Content advisory: Please note this article includes references to mental health and suicide.
It has been nice to see the medals start rolling in at the Tokyo Olympics 2020 and congratulations to our first gold medallists rowers Grace Prendergast and Kerri Gowler, who is from Raetihi.
But I must admit I have found this Olympic Games quite underwhelming and difficult to get into. You have got to feel for the competitors having no fans or crowds to bring that vibrant energy to the mix.
The Covid-19 restrictions in Tokyo are important, but without the crowds the opening ceremony was lacklustre and some of the events feel boring too.
Far from boring though, was the announcement that US superstar gymnast Simone Biles has withdrawn from the all-around and women's team events in Tokyo to focus on her mental health.
That takes guts and must have been a hugely difficult decision. Biles was not be able to defend her Olympic title, but I commend her for her bravery and strength in putting her health first.
Most of us find it hard to even acknowledge anything about our mental health, let alone expose ourselves like that on the world stage in one of the most competitive environments.
Millennials like Simone and me cop a lot of flak for liking avocado on toast and apparently being "entitled" but we are probably the first generation that actually talks about our mental health.
In the past few years, more of us are starting conversations about mental health and building the courage to raise our own hands and say that we are struggling.
We need to shake the stigma because the more we talk about it, the more we normalise it, and the more likely people will be to speak up and seek help - before it is too late.
And that is where a lot of my anguish has come from this past week. The mental health system in Aotearoa cannot cope with the level of demand and it is failing us.
It was only a few months ago that I went through one of the worst mental health breakdowns I have faced, and I took urgent leave from work for a fortnight.
I put it down to a combination of life's normal stressors building up, but I ended up suffering with constant nerves, regular panic attacks, low self-esteem, paranoia and crying at the drop of a pin.
When I went to see a doctor, I was an utter mess. I bawled my eyes out the whole time and rambled about the things on my plate – desperate for some guidance and help.
With no assessment, I was told that anti-anxiety medication would not be suitable and before I knew it my allocated time slot with the doctor was up and I was told to come back the next week.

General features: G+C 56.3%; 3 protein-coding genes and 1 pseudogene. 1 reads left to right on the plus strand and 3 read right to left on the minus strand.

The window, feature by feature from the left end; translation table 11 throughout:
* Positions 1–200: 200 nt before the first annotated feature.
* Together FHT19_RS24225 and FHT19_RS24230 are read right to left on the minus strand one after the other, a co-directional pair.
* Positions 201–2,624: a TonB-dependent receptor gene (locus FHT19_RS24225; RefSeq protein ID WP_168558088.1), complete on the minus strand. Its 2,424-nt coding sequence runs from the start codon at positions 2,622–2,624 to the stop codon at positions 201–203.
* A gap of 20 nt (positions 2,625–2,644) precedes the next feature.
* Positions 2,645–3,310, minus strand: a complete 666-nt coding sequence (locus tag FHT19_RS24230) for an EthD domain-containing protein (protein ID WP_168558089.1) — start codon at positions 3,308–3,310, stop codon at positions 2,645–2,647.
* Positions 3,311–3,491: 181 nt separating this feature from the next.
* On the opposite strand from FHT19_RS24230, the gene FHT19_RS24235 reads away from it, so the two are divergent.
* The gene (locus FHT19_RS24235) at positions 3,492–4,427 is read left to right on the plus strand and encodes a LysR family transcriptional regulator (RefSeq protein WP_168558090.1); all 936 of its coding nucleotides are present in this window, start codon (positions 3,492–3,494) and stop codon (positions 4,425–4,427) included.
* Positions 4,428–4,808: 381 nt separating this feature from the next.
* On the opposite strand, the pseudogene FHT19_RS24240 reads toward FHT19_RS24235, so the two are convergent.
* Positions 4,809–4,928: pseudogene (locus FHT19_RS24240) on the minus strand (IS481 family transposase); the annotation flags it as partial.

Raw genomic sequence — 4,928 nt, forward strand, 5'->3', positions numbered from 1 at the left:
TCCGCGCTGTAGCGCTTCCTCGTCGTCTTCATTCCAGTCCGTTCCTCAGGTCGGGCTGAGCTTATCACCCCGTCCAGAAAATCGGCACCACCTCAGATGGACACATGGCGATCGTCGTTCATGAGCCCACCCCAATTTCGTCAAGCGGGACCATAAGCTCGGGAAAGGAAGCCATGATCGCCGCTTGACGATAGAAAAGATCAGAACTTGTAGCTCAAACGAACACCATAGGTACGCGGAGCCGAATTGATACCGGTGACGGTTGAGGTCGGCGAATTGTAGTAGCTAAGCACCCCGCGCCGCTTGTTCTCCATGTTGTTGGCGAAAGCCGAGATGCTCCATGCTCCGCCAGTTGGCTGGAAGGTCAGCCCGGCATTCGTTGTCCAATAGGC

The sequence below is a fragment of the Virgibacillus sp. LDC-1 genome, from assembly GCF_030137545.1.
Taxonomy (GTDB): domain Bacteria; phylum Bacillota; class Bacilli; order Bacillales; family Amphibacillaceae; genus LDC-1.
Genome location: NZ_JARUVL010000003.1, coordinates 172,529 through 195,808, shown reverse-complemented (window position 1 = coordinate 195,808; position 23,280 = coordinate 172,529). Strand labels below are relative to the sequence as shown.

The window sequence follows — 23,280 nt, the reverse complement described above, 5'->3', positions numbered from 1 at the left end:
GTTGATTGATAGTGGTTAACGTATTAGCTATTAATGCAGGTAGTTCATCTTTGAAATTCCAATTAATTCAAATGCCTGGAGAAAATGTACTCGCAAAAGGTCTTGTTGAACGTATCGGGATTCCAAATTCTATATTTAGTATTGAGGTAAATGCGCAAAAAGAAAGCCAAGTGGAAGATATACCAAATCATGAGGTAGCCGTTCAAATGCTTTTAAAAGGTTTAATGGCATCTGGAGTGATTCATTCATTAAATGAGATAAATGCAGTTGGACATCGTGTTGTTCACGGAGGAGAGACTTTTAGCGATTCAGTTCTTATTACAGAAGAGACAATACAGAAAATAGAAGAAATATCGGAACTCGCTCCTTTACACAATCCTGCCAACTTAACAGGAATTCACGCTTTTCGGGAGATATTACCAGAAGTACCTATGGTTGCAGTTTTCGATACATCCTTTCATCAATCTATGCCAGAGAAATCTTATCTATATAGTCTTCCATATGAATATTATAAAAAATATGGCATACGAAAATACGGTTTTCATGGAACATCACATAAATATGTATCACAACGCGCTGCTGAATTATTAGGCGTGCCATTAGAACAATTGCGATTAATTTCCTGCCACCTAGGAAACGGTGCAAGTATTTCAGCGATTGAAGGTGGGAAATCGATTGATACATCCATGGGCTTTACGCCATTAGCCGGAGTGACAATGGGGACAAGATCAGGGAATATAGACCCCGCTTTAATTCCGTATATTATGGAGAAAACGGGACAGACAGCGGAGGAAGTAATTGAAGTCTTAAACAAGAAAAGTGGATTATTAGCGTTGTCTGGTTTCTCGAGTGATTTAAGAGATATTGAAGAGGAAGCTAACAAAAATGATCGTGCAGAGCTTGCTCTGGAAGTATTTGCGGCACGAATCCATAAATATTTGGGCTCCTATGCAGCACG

At no point did I feel suicidal, but it was a tough few days, and I was eager for my next appointment. I was told it would be an emergency slot and I would get 45 minutes this time to get into it.
I was weeping in the waiting room again when the doctor called me in. I would have spoken to her for five minutes before she told me she had booked me in to see someone else and asked if I could wait around for another hour for the next appointment. The tears were still wet on my cheek. I walked out embarrassed and waited.
The next nurse encouraged me to work on my breathing exercises and to find solutions to the everyday stressors in my life – book the appointment with a broker, organise this and that.
It was the same advice I got less than two months earlier when I started noticing a problem and I went in asking for tools to cope with stress.
Back then they offered counselling, but there were no Māori counsellors in the region, so I left it. That clearly did not turn out well.
I am glad that I managed to pull through that dark period without the support of the mental health system but so many people are not so lucky.
Since my last column, I know of three people suspected to have taken their own lives. It has been troubling me to no end and I am feeling angry that the system has failed them and their families.
They go to hospital at crisis point and get sent home. They are told there are no beds. They are told to come back later. They are told they will be okay.
Last year, a woman I knew well was sent home from hospital the same day she tried to commit suicide. It was the second time she had tried in a matter of months. The third time she died as the result of a suspected suicide.
This is a critical problem with around 15,000 people each year turning up at emergency departments in a similar way, experiencing a mental health crisis or at risk of suicide.
I remember how pleased I was with the Government's Wellbeing Budget of 2019 that invested $1.1 billion in spending on mental health initiatives over five years.
But the situation has become worse, and the government is not dishing out enough of that cash fast enough. Health Minister Andrew Little has put it down to hold-ups caused by Covid-19.
But try telling that to the families who have lost a loved one to suicide. I can name three suspected cases this month.
WHERE TO GET HELP
• Lifeline: 0800 543 354 (available 24/7)
• Suicide Crisis Helpline: 0508 828 865 (0508 TAUTOKO) (available 24/7)
• Youth services: (06) 3555 906
• Youthline: 0800...• Kidsline: 0800 543 754 (available 24/7)
• Whatsup: 0800 942 8787 (1pm to 11pm)
• Depression helpline: 0800 111 757 (available 24/7)
• Rainbow Youth: (09) 376 4155
• Helpline: 1737